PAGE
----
Our trekkings

Here are the different treks that we can offer you. We can organise a transfer between Lima and Huaraz, as well as an acclimatisation programme so that your walk goes smoothly. It is also possible to integrate the different treks into a trip with other stages to create a "mixed" trip.

Our trekking options

Santa Cruz

4 days
Cordillera Blanca


4 days
Cordillera Huayhuash


9 days
Cordillera Huayhuash

From town to mountain

4 days
Cordillera Blanca

Trekking Huantsan

6 days
Cordillera Blanca

Ishinca refuge

3 days
Cordillera Blanca

Perú refuge

2 days
Cordillera Blanca

Trek to Llanganuco and Laguna 69

2 days
Cordillera Blanca

Trek to Olleros Chavin

3 days
Cordillera Blanca

Trek for children

3 days
Cordillera Blanca

High mountain

To be on top of the world

Levels of difficulty of our trekkings

In order to choose the best trek that suits you, here are the different levels of difficulty indicated on our treks:
It's not really a long walk, max 2 hours one way, without much gradient and located in an altitude not too high.
Easy to moderate
Not a technical hike, but already higher up. Or a walk without too much altitude and not too high in gradient but a long distance. This is usually a half day or full day outing
Walk half day or full day. There may already be a difference in altitude, in which case it is not yet too high. And if you are more than 4000 meters, it will be a walk without too much altitude. The treks on several days are very few with a "moderate" level.
Moderate to difficult
Climbing has started! walking full day, more than 4000 meters with a certain gradient. Or a trekking for several days, less than a week, without necessarily pass every day
Trekking for more than a week, during which you will almost always be between 4000 and 5000 meters above sea level, with almost every day a pass to cross. Each day of the trek evaluated separately is not necessarily difficult, but the repetition of efforts for more than a week will make this trek difficult. There are some day hikes classified as "difficult". This is due to altitude, elevation and high mileage.

Acclimatisation before a trek

Before embarking on a multi-day trek, it is very important to be sufficiently acclimatised to the altitude. Ideally, you should have spent at least 3 to 4 days at an altitude of more than 3000 metres and have done two walks at an altitude of about 4500 metres. It is very risky to spend a night in a tent at an altitude of over 4000 metres without first testing your acceptance of altitude by doing day trips. Getting used to altitude is not a question of age or physical condition. It can be random, stemming from the individual's current physiological state, state of fatigue, etc. Trekking at the beginning of a trip to Peru, after hours of flying and busing, is not recommended without a rest and an adequate acclimatisation period. If you are planning a trip to Peru, plan to do your trekking at the end of the trip. Having travelled at altitude (e.g. Cuzco, Titicaca, Arequipa) and then briefly (2-3 days) back up the coast before heading up to Huaraz is not a problem for your acclimatisation. The benefits of your stay at altitude will not be lost.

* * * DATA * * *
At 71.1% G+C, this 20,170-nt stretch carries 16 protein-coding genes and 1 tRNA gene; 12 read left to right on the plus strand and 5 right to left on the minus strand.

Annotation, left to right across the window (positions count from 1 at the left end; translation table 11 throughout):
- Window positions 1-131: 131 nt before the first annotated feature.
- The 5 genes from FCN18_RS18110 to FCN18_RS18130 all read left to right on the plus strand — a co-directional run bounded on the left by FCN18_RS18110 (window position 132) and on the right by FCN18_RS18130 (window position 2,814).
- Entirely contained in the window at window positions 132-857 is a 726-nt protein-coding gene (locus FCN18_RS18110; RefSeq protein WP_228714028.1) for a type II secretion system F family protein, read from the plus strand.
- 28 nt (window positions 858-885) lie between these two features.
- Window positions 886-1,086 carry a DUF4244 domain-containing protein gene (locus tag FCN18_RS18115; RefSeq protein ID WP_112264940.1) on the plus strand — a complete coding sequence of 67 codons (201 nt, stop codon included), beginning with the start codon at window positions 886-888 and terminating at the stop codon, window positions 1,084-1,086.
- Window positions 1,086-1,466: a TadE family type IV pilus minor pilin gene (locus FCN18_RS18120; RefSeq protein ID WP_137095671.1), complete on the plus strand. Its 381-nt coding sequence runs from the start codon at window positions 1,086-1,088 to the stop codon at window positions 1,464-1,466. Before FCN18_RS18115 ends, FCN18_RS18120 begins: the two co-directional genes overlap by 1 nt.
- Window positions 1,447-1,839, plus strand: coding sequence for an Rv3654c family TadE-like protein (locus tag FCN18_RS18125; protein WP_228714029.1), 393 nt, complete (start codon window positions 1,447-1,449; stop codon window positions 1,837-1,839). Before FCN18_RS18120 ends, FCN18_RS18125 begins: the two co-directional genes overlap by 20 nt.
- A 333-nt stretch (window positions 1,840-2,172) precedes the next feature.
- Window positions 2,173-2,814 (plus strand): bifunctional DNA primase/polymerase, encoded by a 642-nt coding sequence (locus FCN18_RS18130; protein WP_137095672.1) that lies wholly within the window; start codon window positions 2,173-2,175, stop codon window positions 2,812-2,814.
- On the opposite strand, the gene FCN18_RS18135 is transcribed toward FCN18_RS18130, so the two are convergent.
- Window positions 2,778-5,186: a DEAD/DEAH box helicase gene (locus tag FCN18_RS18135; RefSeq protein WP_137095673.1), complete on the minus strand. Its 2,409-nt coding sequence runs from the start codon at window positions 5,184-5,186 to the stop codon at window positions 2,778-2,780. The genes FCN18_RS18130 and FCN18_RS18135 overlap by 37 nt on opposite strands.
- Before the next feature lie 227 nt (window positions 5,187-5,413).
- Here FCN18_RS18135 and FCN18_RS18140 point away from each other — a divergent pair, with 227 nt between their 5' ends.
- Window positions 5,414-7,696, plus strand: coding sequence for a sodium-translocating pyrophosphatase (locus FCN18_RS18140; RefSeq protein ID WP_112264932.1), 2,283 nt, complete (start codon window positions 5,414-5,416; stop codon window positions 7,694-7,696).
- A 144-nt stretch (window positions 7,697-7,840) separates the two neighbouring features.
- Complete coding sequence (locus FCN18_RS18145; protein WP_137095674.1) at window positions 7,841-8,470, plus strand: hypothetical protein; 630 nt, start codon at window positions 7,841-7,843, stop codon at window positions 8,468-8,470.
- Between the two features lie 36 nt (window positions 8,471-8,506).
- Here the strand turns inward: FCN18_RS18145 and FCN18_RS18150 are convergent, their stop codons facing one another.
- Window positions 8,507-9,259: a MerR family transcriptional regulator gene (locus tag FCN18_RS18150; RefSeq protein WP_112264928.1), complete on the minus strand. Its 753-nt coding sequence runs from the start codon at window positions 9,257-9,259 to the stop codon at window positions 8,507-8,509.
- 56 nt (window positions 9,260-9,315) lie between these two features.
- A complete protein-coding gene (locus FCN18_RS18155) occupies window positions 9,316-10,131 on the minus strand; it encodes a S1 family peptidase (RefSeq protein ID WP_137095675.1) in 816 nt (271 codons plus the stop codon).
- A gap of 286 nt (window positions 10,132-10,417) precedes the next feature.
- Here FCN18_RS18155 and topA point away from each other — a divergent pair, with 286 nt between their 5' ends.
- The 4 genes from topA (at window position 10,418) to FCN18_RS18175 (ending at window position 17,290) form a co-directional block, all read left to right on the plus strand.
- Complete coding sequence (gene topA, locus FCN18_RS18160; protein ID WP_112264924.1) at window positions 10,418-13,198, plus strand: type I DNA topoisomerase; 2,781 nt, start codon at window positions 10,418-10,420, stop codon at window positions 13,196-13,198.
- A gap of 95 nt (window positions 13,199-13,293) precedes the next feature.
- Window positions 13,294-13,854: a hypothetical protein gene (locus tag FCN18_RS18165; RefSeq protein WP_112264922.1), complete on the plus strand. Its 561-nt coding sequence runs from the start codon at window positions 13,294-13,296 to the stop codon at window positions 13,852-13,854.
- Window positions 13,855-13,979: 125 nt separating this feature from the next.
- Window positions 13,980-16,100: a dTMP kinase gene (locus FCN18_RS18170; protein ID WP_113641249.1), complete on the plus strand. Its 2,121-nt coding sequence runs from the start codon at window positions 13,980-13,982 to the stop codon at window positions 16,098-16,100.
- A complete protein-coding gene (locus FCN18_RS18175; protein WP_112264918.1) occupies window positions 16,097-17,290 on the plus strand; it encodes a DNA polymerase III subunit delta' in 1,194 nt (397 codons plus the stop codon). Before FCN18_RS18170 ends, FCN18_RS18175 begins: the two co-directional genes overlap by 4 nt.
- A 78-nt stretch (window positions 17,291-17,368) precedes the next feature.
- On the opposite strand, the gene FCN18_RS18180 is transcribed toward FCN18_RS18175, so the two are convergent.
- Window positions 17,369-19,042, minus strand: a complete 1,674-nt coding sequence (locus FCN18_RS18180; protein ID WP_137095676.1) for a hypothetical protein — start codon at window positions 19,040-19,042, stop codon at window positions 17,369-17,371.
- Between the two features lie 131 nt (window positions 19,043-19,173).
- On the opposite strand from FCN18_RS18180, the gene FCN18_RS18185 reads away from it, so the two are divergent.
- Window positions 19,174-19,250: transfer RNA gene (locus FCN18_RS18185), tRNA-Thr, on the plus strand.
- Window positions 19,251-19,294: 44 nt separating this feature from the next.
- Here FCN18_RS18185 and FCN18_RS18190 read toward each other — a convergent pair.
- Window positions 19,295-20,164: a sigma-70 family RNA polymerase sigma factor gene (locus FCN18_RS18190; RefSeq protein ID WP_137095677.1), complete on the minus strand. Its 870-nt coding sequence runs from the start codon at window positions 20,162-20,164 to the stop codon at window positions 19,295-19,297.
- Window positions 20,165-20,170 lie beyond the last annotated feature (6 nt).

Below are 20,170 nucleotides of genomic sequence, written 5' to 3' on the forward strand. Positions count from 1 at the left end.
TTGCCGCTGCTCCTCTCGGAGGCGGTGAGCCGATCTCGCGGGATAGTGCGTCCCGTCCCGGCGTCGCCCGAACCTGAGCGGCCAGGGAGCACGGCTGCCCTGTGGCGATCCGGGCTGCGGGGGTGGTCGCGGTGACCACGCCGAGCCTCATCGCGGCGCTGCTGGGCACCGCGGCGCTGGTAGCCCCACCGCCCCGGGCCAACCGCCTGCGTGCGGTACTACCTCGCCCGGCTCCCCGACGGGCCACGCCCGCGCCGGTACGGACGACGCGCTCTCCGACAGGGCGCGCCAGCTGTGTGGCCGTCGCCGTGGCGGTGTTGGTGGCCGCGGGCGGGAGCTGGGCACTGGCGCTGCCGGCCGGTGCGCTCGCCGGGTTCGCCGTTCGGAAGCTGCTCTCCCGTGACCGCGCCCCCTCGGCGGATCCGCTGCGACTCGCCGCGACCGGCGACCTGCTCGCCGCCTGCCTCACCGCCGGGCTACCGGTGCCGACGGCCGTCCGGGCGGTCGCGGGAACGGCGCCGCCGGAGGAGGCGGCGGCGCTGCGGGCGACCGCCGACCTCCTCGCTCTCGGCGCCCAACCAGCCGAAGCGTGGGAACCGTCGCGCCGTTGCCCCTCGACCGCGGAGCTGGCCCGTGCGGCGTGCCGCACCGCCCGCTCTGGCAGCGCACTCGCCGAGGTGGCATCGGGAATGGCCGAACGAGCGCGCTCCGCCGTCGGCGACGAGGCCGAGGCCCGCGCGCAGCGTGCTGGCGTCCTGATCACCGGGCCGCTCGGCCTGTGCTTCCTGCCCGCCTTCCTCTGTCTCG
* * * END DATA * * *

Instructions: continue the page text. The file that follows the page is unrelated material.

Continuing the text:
Why not spend a few days at our Domos Cordillera Blanca lodge to gently acclimatise yourself?

What does it mean?

We do not lie! We explain clearly what we’ll organize and then we really organize what we have explained.

We organize our trekkings with official guides. The Tourist Police told us that several of those “cook” guides whom left their group alone on the mountain after encountering a problem.

We do not accept in our groups participants that are not acclimated to the altitude.

We pay our employees fairly and immediately after they’ve finished the job. One more thing that seems obvious! But so many times we’ve met mule-drivers, guides or cooks who haven’t been paid since six month. Is really easy to undercut the prices working that way.

We don’t overload the donkeys that carry the equipment. An overloaded donkey gets wounded, bleeds and even dies in the right middle of the trek. No comment...

We go trekking with a rescue horse since there is no mountain rescue helicopter in the area.

We take an hyperbaric chamber on some trekkings or for groups that we consider «risky”.

We take a satellite phone in our treks as there is no phone coverage there.

We provide enough food, balanced and tasty and we respect dietary restrictions.
We give food enough to our staff, it seems obvious but if we make it clear it’s because so many cheap agencies which don’t care about it.

During the trekking we provide high-quality camping/technical equipment.

We generate the least amount of plastic waste possible.
We bring back all the garbage to Huaraz, it’s also seems really evident, however we still find a lot of trash thrown by the underpaid staff of irresponsible agencies.

We work with a trustworthy staff that showed us by their behavior that they are responsible, reliable and honest.

Finally, it’s difficult for the client to select among the different offers, to weigh up the pros and the cons, according to his budget or his awareness.
Sometimes, we could pay the fair price but it feels attractive and excitant to think we’ve paid less than other people, and maybe after haggling... but at what cost? at the expense of whom?